Invasion of Privacy: When Personal Life Affects Employee Treatment

    Last updated 1 year ago

    When you accept an employment position, you are required to provide your employer with several pieces of personal information, including your Social Security number, home address, and even your bank account information if you are opting for direct deposit. But just because you must provide these details does not mean you waive your right to privacy just by taking a job. Instead, your right to privacy is protected by federal and state constitutions and is even supported by “common” law. Continue reading to learn more about invasion of privacy in the workforce.

    How Invasion of Privacy is Determined

    In order to determine whether or not an employee’s right to privacy has been breached, the state and federal courts will look at two general areas: whether the employee has a reasonable expectation of privacy, and whether the employer’s conduct was unreasonable or intrusive.

    Examples of Privacy Invasion

    Employers can invade their workers’ privacy in a number of ways. Common examples tend to include video surveillance of the employees, employer eavesdropping, and monitoring of an employee’s computer use. However, most laws now maintain that employees do not have a reasonable expectation of privacy when it comes to company computers or Internet use, as most employers require their employees to sign a computer-use policy that prohibits personal use and certain Internet activities. Another example of employer privacy invasion is when an employer fails to promote a worker or disciplines them for activities that occur outside of the business premises.

    Steps You Can Take

    One of the first things to do if you believe that your privacy has been invaded by your employer is to hire an experienced employment lawyer. A qualified employment law firm or discrimination lawyer can help you file a claim against your employer for harm that is general or emotional in nature, but will not typically include the loss of income.

    Make sure you are getting the legal representation you need by contacting the Advocacy Center For Employment Law in San Jose at (408) 600-1972. You can also schedule an appointment with our sexual harassment lawyers by visiting us online.

    Are Your Wage and Hour Rights Being Violated? If So, Call Our Employment Lawyers Today

    Last updated 1 year ago

    The Fair Labor Standards Act maintains that covered non-exempt workers are entitled to a minimum wage of not less than $7.25 per hour—with overtime pay no less than one and one-half times the regular pay rate after completing 40 hours of work in a single week. Despite these federal standards, many employers misclassify workers in a way that prevents them from receiving the compensation they deserve. To learn what you can do if you suspect that your wage and hour rights are being violated, read through the topics discussed in this article.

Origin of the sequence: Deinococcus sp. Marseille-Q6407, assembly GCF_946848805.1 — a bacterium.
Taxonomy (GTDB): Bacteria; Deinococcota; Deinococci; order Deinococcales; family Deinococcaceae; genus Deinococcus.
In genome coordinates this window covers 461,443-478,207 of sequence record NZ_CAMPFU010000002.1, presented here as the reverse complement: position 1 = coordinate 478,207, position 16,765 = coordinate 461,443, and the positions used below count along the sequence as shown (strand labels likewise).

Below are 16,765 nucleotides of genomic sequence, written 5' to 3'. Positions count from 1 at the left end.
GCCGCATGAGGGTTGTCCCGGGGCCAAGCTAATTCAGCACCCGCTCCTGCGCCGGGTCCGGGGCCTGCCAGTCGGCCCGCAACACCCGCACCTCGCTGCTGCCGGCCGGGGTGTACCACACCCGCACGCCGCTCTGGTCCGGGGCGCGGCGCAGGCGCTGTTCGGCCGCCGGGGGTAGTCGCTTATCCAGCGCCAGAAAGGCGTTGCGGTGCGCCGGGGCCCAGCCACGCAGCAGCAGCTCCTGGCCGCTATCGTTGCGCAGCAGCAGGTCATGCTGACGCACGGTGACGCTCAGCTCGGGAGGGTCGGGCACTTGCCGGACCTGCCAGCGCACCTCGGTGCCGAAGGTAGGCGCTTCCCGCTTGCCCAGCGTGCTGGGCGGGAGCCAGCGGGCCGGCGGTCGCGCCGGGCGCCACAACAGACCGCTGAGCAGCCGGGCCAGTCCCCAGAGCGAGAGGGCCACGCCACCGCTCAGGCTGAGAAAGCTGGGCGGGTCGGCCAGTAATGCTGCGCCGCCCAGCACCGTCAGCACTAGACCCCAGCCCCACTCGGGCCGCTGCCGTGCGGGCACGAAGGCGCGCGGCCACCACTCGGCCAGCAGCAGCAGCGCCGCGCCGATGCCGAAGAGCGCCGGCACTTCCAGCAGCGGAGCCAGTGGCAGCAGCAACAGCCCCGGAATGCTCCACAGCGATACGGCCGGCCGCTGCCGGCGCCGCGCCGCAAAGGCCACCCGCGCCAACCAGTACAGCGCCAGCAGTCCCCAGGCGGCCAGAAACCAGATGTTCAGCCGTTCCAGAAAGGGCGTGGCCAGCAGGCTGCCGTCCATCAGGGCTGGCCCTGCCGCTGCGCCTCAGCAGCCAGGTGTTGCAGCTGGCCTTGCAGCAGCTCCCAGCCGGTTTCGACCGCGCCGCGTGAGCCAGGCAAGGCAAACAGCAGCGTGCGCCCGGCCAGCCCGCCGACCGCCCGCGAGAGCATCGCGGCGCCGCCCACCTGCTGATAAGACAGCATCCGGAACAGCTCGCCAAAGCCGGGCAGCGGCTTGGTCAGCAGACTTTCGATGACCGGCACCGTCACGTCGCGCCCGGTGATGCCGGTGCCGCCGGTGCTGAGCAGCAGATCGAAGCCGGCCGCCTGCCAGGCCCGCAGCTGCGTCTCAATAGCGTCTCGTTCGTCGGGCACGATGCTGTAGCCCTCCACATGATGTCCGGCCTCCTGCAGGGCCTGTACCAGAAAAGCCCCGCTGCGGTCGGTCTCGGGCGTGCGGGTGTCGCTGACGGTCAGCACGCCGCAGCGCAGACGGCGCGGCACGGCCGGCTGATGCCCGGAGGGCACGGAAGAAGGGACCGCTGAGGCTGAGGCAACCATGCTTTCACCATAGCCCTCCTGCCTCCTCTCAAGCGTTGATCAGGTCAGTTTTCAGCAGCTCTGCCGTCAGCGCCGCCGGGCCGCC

Examples of Wage and Hour Violations It is important to educate yourself on common wage and hour violations in order to determine if your rights are being upheld. In most cases, a worker may be misclassified as a salaried or exempt employee, meaning that they are unable to obtain overtime pay and may not be given appropriate breaks for rest and meals. For example, if a manager is doing tasks that would normally be performed by an hourly-staff, the salaried employee may actually be owed overtime pay.

    How Companies Are Held Liable Companies who are found guilty of misclassifying employees may be held liable for overtime pay and penalties, as well as the absence of breaks computed at up to 30 days of the employee’s daily pay rate.

    Why a Lawyer Can Help Working with an employment law firm is the best way to determine if your wage and hour rights are being violated. Employment lawyers will review the details of your case and identify evidence of misclassification so that you can obtain payment for hours worked or provided breaks. In some cases, these lawyers will even represent your claims on a contingency-fee basis.

    Are you not being paid for overtime hours? Let the San Jose wrongful termination and employment lawyers with the Advocacy Center For Employment Law educate you on your legal options by calling (408) 600-1972.